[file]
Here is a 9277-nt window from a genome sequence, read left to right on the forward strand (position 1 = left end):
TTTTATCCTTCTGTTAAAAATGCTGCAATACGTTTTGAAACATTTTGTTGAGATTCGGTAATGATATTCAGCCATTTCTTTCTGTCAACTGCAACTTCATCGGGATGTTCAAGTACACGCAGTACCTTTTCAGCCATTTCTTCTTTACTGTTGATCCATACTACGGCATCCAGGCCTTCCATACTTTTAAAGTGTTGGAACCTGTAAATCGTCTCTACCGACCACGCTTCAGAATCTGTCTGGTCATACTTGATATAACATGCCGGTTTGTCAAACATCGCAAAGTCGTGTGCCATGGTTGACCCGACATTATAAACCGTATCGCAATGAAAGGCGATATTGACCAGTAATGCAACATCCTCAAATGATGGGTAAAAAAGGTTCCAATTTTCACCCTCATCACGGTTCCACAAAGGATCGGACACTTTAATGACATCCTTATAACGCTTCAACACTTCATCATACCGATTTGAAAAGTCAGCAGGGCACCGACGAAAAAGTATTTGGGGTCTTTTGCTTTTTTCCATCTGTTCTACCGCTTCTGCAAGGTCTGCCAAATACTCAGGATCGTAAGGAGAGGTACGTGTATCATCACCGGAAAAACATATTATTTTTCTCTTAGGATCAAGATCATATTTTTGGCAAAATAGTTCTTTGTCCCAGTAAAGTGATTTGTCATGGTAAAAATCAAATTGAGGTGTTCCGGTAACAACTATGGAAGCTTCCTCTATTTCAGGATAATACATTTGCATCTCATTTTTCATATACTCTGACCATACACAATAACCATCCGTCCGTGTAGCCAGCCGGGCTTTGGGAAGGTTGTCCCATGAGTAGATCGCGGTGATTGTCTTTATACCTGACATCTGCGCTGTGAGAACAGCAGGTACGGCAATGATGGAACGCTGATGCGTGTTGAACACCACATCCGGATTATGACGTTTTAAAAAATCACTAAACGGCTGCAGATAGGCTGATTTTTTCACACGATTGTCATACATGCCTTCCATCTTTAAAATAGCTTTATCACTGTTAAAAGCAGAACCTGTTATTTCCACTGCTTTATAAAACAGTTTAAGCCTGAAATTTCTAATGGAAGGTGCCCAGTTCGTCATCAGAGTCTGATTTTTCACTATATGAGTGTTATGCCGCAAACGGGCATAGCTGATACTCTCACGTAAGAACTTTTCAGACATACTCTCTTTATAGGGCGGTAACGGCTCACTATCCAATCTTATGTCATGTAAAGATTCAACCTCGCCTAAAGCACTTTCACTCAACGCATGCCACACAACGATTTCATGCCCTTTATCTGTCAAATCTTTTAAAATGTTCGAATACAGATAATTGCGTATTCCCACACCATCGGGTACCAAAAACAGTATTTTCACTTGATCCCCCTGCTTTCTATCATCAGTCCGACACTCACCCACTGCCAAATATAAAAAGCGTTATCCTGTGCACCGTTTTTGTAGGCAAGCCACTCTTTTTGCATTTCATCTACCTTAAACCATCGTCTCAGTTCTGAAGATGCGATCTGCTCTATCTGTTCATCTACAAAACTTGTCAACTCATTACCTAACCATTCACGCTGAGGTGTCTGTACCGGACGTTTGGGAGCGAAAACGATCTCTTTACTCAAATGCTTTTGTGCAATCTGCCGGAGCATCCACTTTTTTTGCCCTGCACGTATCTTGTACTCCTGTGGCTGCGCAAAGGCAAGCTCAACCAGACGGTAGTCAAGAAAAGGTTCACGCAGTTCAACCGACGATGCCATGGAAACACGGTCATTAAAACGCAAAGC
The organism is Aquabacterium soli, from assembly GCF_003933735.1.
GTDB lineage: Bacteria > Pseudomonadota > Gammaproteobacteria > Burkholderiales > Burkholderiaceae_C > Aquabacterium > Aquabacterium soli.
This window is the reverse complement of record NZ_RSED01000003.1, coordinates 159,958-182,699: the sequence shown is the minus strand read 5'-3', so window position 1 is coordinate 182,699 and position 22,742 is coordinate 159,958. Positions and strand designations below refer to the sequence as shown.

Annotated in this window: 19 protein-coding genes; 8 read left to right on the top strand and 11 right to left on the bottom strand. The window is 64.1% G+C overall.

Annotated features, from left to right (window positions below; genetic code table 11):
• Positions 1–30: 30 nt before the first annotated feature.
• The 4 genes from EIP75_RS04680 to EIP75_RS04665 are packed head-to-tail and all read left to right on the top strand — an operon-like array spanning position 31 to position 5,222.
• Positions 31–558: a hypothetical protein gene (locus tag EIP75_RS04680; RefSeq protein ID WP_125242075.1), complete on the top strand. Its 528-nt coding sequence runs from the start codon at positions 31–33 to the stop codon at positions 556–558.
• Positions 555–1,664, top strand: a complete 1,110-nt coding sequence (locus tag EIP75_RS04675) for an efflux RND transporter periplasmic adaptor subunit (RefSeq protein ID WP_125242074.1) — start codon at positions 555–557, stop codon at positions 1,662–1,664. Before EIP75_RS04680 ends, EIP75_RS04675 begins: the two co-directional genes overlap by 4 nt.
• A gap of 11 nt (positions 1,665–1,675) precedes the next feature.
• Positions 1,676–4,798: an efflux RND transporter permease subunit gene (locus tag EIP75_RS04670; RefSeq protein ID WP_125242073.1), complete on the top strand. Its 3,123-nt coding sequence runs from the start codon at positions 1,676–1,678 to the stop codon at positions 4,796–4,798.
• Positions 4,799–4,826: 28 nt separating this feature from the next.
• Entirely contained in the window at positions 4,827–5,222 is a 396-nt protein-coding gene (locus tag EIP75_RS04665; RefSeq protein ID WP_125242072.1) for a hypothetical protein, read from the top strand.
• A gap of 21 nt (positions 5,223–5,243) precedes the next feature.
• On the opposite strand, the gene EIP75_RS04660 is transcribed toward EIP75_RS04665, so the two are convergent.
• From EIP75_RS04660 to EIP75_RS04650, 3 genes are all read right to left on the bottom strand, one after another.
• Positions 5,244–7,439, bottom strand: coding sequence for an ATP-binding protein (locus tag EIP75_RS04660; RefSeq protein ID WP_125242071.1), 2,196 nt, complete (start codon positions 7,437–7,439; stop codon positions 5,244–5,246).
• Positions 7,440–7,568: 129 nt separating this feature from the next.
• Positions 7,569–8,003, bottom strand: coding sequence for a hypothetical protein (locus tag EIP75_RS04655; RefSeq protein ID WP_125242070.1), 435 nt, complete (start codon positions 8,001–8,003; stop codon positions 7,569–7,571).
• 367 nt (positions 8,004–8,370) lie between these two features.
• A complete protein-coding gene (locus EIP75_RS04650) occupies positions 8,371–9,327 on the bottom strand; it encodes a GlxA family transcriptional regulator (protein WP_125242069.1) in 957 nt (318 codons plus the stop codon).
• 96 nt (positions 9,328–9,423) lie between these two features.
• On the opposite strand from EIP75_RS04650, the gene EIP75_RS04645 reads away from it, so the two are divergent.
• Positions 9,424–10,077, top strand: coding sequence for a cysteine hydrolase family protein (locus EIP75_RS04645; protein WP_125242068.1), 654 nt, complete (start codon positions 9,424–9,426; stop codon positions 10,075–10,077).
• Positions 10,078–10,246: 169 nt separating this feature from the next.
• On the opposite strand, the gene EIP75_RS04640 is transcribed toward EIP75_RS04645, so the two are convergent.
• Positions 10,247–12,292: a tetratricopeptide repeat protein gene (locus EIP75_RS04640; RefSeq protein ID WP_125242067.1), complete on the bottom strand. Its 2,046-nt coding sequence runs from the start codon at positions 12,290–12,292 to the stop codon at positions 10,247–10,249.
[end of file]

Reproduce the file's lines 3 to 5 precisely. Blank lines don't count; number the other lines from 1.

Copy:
The organism is Aquabacterium soli, from assembly GCF_003933735.1.
GTDB lineage: Bacteria > Pseudomonadota > Gammaproteobacteria > Burkholderiales > Burkholderiaceae_C > Aquabacterium > Aquabacterium soli.
This window is the reverse complement of record NZ_RSED01000003.1, coordinates 159,958-182,699: the sequence shown is the minus strand read 5'-3', so window position 1 is coordinate 182,699 and position 22,742 is coordinate 159,958. Positions and strand designations below refer to the sequence as shown.